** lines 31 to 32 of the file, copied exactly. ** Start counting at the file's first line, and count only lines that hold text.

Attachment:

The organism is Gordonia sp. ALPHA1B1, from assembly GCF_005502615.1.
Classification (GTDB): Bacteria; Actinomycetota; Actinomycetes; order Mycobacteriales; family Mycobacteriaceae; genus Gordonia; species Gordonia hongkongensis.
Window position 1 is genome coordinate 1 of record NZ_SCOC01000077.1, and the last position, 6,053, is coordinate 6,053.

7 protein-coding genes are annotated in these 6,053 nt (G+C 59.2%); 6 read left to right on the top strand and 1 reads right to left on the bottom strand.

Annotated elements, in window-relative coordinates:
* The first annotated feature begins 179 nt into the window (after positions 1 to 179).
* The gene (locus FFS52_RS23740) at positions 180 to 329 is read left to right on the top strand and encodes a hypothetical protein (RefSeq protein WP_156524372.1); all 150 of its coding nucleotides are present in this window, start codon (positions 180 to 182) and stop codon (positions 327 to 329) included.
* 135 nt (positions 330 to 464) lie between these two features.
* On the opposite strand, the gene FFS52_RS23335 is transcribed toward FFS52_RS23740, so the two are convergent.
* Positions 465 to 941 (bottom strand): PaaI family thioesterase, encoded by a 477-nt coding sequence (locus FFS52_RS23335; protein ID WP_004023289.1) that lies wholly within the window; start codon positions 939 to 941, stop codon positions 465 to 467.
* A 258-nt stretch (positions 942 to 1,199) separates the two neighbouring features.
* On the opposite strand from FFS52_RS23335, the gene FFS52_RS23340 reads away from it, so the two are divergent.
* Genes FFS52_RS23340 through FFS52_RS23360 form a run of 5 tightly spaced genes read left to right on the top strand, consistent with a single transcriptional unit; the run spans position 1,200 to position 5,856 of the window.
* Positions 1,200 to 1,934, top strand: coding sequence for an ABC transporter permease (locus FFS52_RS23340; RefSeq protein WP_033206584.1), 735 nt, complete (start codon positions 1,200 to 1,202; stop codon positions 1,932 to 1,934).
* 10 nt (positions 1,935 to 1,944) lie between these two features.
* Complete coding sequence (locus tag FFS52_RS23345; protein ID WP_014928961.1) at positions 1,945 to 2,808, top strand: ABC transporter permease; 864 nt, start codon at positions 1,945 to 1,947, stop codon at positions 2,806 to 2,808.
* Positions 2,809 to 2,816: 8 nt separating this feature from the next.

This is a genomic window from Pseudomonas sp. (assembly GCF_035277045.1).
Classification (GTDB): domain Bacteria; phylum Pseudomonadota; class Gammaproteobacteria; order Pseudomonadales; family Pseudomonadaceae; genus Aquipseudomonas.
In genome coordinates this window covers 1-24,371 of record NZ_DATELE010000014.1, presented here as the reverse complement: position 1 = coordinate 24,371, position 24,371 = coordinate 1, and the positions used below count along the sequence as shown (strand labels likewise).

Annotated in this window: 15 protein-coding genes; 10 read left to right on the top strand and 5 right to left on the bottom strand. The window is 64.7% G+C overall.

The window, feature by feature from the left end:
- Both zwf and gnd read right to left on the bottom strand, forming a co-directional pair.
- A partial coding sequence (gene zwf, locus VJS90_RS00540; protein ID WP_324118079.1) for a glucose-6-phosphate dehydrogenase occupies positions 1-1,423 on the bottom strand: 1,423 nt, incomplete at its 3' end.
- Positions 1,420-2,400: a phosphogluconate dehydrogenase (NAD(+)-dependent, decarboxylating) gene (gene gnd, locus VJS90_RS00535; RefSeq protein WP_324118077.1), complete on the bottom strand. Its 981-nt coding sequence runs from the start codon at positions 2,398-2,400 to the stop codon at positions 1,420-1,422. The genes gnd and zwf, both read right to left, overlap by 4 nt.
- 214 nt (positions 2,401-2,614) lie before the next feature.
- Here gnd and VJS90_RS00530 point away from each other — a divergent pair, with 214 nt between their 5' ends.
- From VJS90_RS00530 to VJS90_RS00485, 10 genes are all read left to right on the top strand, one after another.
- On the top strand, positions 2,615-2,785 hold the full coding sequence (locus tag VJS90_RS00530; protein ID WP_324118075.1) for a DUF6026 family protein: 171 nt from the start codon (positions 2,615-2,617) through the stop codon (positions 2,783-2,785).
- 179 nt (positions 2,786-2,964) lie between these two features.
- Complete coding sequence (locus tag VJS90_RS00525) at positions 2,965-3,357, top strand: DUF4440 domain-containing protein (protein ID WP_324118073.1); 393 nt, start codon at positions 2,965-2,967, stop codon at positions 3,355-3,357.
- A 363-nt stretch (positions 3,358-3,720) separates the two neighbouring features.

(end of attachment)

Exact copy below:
- Complete coding sequence (locus tag VJS90_RS00525) at positions 2,965-3,357, top strand: DUF4440 domain-containing protein (protein ID WP_324118073.1); 393 nt, start codon at positions 2,965-2,967, stop codon at positions 3,355-3,357.
- A 363-nt stretch (positions 3,358-3,720) separates the two neighbouring features.